Page last updated at 15:34 GMT, Monday, 9 February 2009

Barclays makes profit of 6.1bn

Barclays logo
Barclays' share price has fallen more than 80% in the past 12 months

Barclays Bank has reported profits before tax of 6.08bn ($9bn) for the full year of 2008, down 14% on its profits taken in 2007.

Chairman Marcus Agius said the bank had been "solidly profitable despite strong headwinds" experienced during the year.

The bank's charges on bad debt, including US sub-prime mortgages, almost doubled to 5.4bn.

The bank also announced that it would not pay any bonuses to executive directors for 2008.

"For 2009 and beyond, we are reviewing our compensation policies and practices to ensure that they evolve appropriately," said chief executive John Varley.

Banks, particularly those that have accepted taxpayer money, have come under increasing pressure not to pay big bonuses.

Indeed, Prime Minister Gordon Brown said on Monday that there should be "no rewards for failure."

Mixed picture


Barclays' profits included 2.41bn of gains from acquisitions, mainly from its takeover of the North American operations of Lehman Brothers, the failed US bank.

Profits from retail banking were up 7%, from 1.28bn in 2007 to 1.37bn.

Those from the wealth management division of the bank - Barclays Wealth - more than doubled, from 307m to 671m.

However, profits at the bank's commercial arm were down by 7%, from 1.36bn to 1.27bn.

The bank said lending to both retail and commercial customers increased on the previous year.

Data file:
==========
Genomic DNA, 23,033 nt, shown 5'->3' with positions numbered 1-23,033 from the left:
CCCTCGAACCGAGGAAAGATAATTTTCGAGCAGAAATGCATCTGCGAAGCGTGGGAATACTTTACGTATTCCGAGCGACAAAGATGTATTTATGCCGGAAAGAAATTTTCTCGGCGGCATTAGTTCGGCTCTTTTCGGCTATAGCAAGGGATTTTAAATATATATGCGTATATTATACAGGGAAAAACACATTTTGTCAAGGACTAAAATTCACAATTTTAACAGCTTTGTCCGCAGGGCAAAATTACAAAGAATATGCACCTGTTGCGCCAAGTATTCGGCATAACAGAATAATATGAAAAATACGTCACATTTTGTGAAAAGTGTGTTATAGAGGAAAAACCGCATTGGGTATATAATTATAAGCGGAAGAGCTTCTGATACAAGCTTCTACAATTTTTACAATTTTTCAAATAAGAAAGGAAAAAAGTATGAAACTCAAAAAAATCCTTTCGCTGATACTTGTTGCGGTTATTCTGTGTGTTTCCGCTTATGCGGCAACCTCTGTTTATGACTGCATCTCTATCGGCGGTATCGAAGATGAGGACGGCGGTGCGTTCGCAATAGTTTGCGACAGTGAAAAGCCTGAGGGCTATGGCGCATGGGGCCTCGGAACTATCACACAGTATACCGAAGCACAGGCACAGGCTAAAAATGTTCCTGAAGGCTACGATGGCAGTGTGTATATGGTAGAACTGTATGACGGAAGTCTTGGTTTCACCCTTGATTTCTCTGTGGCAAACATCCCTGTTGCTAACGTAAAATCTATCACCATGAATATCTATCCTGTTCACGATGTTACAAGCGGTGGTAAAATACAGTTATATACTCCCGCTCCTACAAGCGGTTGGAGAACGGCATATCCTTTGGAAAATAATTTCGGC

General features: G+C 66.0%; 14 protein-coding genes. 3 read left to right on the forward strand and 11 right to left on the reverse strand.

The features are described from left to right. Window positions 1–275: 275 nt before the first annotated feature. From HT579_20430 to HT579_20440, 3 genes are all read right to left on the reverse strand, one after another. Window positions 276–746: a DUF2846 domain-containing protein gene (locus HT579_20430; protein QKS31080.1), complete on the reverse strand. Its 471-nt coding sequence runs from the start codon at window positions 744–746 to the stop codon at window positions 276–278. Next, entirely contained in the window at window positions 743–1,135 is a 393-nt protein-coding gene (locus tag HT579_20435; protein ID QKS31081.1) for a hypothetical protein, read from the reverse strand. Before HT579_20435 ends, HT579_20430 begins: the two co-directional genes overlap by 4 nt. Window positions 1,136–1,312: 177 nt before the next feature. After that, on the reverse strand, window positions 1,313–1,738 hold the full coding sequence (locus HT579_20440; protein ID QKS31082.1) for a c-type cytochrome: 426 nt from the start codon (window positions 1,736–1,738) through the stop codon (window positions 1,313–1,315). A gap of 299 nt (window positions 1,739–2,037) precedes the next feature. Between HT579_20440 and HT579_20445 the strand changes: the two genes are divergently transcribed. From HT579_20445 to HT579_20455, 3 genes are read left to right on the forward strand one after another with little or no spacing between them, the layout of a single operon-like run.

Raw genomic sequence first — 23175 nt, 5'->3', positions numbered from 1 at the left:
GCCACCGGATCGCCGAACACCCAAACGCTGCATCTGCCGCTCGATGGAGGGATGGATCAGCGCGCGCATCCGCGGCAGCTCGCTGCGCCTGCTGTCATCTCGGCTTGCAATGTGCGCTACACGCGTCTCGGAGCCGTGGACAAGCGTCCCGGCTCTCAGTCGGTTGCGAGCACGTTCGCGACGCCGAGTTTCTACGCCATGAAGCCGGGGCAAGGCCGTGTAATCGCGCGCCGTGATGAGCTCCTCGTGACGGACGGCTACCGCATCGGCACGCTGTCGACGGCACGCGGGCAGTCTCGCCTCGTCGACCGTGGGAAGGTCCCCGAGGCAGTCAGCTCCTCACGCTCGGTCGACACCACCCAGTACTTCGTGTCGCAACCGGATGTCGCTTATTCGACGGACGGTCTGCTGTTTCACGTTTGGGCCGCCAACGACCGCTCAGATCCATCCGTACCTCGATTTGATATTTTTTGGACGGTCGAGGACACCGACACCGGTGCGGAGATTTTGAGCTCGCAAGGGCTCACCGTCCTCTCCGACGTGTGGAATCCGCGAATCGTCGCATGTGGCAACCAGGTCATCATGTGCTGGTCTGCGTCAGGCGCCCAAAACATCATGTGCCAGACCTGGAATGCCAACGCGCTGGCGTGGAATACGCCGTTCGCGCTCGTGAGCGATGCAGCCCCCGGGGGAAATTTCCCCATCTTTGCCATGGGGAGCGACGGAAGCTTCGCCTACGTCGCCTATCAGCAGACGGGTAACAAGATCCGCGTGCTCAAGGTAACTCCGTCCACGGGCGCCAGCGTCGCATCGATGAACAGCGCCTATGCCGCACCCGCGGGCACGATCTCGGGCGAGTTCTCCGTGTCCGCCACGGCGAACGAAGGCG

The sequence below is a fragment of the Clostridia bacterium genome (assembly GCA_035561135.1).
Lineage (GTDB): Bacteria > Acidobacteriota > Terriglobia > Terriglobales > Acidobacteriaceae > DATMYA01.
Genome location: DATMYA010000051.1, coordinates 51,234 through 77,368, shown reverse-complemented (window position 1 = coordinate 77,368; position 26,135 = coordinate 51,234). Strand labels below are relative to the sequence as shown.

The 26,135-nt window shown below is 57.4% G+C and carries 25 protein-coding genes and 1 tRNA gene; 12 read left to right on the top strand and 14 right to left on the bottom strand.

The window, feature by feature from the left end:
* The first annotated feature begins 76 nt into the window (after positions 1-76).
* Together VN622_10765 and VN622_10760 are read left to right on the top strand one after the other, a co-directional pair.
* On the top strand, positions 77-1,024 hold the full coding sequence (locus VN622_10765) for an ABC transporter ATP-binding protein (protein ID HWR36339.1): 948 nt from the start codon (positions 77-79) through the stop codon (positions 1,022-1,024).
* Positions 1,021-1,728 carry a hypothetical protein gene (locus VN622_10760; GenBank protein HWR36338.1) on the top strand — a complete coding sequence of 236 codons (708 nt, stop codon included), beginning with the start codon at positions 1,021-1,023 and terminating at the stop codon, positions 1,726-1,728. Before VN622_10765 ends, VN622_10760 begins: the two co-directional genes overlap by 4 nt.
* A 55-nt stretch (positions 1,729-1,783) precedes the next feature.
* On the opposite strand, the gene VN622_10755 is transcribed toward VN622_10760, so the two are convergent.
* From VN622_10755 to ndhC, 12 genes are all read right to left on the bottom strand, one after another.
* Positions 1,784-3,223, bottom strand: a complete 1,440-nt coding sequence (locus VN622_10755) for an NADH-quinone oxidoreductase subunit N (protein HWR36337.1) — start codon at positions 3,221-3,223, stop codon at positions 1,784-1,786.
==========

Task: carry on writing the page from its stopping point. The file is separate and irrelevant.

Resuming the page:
Joint letter

Last month, the bank was so concerned about the fall in its share price - sparked by worries over the bank's financial strength - that Mr Agius and Mr Varley published an open letter to reassure investors of the bank's financial strength.

Investors believe that the prospects for Barclays are pretty dire
Robert Peston, BBC business editor

They said the bank was well funded and would not be seeking any financial support from the UK government, and added that Barclays' 2008 profit would be "well ahead" of market forecasts.

The letter caused a bounce in the bank's share price, but it was short-lived.

Despite the letter, the bank's credit rating was downgraded by agency Moody's, which said it expected "significant further losses" on credit-related write-downs.

Moody's cut the bank's financial strength rating from B to C and also cut its long-term debt rating.

This put further downward pressure on the bank's share price.

Barclays' shares have fallen more than 80% over the past 12 months.

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